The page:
72. ‘On the Street Where You Live’, by Vic Damone

vic-damone-with-percy-faith-on-the-street-where-you-live-philips

On the Street Where You Live, by Vic Damone (his 1st and only #1)

2 weeks, from 27th June – 11th July 1958 (including 1 week joint with The Everly Brothers from 4th – 11th July)

Oh Lordy, that intro! Whipping us right back to 1952. The crescendo that kicks us off here is almost identical to that which announced the very first UK chart-topper, Al Martino’s ‘Here in My Heart’Plus ca change…

Oooooh, the towering feeling! Just to know somehow you are near… Vic Damone howls the opening line as if on a mission to wake the dead. And then… we sit back down, chill out, and listen to a song about a man wandering down a street.

This is, of course, a song from ‘My Fair Lady’ – I know it well; without ever having heard this version. I’ve always thought of ‘My Fair Lady’ as the musical without any decent songs. Or without anywhere near as many decent songs as other musicals of similar stature. Apart from this song, and maybe ‘Wouldn’t It Be Lovely’ or ‘I Could Have Danced All Night, the others are short, semi-comic skits, while Professor Higgins’s numbers are almost early-form rap tracks.

Anyhoo… From ‘My Fair Lady’ it is, which makes sense in as much as the show debuted on Broadway in ’56 and in the West End two years later. Damone sings it well, with cut-glass, stage school diction, and goes from full-on belting it out – see above – to subtle, almost whispered lines like: People stop, and stare, They don’t bother me… On a technical level, this is ‘better’ singing than that of the young rock ‘n’ roll stars we’ve been hearing from recently, and my gran would certainly have preferred Viccy D to Buddy H. But it already sounds – and bear in mind it is only the summer of 1958 here – super old-fashioned. And again we have an easy-listening interlude after a couple of rock ‘n’ roll chart-toppers. This is definitely the ongoing theme of ’58.

Vic Damone

One problem – and this is one that regularly arises when stage songs are recorded away from the context of the show for which they were written – is that lyrically this song sounds pretty weird. It is essentially about a man lurking outside the house of a woman with whom he is besotted. Does enchantment pour, Out of Ev’ry door? No, it’s just on the street where you live… I’m getting flashbacks to Eddie Fisher’s ‘I’m Walking Behind You’. At least, though, when heard towards the end of Act I of ‘My Fair Lady’, this song is quite cute. Fisher, on the other hand, was just being a creep.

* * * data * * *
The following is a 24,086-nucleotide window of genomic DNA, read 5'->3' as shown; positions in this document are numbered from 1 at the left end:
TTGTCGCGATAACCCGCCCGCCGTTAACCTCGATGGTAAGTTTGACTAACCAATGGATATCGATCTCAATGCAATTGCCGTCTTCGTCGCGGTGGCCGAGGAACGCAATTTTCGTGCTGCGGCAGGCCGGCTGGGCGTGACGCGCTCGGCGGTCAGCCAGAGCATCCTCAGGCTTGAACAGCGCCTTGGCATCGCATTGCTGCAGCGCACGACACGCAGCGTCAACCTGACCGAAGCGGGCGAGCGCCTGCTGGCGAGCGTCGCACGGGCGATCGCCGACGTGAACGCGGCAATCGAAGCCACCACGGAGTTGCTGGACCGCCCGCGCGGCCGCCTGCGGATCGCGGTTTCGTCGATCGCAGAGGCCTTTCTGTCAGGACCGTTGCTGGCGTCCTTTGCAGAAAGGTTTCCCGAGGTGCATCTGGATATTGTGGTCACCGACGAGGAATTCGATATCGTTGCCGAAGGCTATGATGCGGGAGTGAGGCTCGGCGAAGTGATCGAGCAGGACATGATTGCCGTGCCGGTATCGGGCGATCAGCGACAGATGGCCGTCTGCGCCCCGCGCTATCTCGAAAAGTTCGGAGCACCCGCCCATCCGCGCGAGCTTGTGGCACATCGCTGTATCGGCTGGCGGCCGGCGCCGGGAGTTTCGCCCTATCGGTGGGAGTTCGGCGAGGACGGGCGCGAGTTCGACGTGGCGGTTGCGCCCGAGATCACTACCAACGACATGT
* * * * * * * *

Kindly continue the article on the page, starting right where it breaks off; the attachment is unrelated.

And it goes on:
Another problem with stage-show songs being recorded as pop records arises here too: namely the question of how to finish. On stage you can’t fade out. But the flourishes that signal the end of the song in a show sounds trite and cheesy on record. Here they’ve gone for the flourish, and I can’t help but think there must have been a better way to end this song than with a plop!

But it is a diverting little interlude in UK Chart history, if nothing else. Showtune #1s don’t come along every day, and Vic Damone won’t go on to have much further success in the UK. I would have bet a large sum of money, before doing any sort of research, that Vic Damone was some sort of Italian-American, Rat-Pack type singer. And… of course he was. He idolised Sinatra, had various mob connections, married five times, and died earlier this year, aged eighty-nine. A life well lived, it would seem.

And note – yet another tie for number one. The third time it’s happened, and it will happen one final time before the decade’s out. I covered the reasons for these anomalies a few posts back – if you care to read further – but it does raise an important issue. Do we record Vic Damone’s ‘On the Street Where You Live’ as having spent a single week at the top? Or two weeks? Or one and a half? Questions, questions, questions…

6 thoughts on “72. ‘On the Street Where You Live’, by Vic Damone

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